Thermally induced superhydrophilicity in TiO2 films prepared by supersonic aerosol deposition

Jung Jae Park, Do Yeon Kim, Sanjay S. Latthe, Jong Gun Lee, Mark T. Swihart, Sam S. Yoon

Research output: Contribution to journalArticlepeer-review

46 Citations (Scopus)


Superhydrophilic and superhydrophobic surfaces enable self-cleaning phenomena, either forming a continuous water film or forming droplets that roll off the surface, respectively. TiO2 films are well-known for their extreme hydrophilicity and photocatalytic characteristics. Here, we describe nanostructured TiO2 thin films prepared by supersonic aerosol deposition, including a thorough study of the effects of the annealing temperature on the crystal structure, surface morphology, surface roughness, and wetting properties. Powder X-ray diffraction showed that supersonic deposition resulted in fragmentation and amorphization of the micrometer-size anatase (60%)-rutile (40%) precursor powder and that, upon annealing, a substantial fraction of the film (∼30%) crystallized in the highly hydrophilic but metastable brookite phase. The film morphology was also somewhat modified after annealing. Scanning electron microscopy and atomic force microscopy revealed rough granular films with high surface roughness. The as-deposited TiO 2 films were moderately hydrophilic with a water contact angle (θ) of ∼45, whereas TiO2 films annealed at 500 C became superhydrophilic (θ ∼ 0) without UV illumination. This thermally induced superhydrophilicity of the TiO2 films can be explained on the basis of the combined effects of the change in the crystal structure, surface microstructure, and surface roughness. Supersonic aerosol deposition followed by annealing is uniquely able to produce these nanostructured films containing a mixture of all three TiO2 phases (anatase, rutile, and brookite) and exhibiting superhydrophilicity without UV illumination.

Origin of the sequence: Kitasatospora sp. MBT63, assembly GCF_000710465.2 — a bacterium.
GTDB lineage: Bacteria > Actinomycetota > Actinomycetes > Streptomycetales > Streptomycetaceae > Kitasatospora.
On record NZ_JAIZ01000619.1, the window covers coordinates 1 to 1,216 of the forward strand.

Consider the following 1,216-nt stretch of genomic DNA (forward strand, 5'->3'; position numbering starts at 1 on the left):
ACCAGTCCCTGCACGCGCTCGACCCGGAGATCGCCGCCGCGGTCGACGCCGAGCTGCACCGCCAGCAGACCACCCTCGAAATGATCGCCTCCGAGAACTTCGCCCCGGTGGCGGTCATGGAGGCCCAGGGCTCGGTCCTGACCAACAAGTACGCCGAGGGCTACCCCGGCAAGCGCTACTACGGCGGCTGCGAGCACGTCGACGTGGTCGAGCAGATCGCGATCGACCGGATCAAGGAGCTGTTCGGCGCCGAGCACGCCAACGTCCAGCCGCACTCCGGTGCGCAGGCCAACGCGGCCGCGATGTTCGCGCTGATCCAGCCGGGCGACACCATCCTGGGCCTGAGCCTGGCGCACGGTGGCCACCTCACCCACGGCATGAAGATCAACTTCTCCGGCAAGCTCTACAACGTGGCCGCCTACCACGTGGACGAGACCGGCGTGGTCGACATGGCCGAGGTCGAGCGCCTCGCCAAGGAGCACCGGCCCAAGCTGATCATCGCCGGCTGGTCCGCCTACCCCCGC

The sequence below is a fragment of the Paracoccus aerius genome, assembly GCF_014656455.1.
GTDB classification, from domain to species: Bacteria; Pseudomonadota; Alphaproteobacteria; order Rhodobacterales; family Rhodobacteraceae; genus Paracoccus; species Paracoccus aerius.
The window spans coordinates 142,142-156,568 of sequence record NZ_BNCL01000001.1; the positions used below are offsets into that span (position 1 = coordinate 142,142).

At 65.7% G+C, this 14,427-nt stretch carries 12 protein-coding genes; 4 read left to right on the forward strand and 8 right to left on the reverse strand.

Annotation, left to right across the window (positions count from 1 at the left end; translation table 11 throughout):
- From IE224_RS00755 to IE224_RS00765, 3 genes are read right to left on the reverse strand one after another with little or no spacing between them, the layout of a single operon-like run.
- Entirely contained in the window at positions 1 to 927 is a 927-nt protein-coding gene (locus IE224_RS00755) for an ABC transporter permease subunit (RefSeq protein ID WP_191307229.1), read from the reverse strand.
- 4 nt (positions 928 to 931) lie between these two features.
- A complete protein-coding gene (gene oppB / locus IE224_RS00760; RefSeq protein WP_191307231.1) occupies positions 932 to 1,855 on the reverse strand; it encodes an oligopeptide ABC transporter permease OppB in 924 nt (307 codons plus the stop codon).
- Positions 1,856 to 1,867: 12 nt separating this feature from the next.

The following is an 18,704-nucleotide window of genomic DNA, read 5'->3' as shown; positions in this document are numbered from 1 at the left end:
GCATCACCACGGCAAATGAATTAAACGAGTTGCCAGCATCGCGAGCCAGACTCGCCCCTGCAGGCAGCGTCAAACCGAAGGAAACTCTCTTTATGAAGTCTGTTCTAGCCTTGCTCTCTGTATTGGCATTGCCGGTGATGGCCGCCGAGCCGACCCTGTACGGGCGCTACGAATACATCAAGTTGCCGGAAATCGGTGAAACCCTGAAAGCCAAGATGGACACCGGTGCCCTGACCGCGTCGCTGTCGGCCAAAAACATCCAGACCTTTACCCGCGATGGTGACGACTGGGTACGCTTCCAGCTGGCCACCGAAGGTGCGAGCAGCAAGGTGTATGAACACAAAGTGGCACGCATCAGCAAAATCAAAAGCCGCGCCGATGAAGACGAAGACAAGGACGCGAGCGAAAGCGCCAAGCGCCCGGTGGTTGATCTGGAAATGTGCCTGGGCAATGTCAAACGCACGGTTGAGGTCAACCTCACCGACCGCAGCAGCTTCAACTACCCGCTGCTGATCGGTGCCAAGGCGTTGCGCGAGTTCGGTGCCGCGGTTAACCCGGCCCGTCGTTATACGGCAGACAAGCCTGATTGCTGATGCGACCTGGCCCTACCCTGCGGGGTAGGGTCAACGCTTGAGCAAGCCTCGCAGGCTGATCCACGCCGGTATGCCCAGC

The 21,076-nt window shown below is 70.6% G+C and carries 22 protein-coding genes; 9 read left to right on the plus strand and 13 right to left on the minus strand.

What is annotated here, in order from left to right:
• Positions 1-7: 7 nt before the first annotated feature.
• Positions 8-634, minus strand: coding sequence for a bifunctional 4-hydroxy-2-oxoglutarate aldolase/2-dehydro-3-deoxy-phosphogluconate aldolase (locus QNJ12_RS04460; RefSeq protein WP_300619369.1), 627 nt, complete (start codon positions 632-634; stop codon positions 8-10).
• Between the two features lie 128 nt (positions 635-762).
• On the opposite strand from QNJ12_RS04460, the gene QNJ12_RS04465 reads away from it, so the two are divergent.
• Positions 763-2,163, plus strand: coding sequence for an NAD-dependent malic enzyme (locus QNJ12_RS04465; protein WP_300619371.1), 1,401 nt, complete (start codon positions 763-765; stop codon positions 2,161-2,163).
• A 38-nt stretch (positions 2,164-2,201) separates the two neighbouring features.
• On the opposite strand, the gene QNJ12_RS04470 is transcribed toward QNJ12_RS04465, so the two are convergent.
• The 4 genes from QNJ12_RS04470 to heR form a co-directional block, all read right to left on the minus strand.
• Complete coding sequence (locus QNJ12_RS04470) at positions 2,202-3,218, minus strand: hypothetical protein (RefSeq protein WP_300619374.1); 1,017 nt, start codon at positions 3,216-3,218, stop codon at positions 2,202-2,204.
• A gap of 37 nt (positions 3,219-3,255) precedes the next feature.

Original languageEnglish
Pages (from-to)6155-6160
Number of pages6
JournalACS Applied Materials and Interfaces
Issue number13
Publication statusPublished - 2013 Jul 10


  • aerosol deposition
  • annealing
  • superhydrophilic
  • surface roughness
  • wetting

ASJC Scopus subject areas

  • Materials Science(all)


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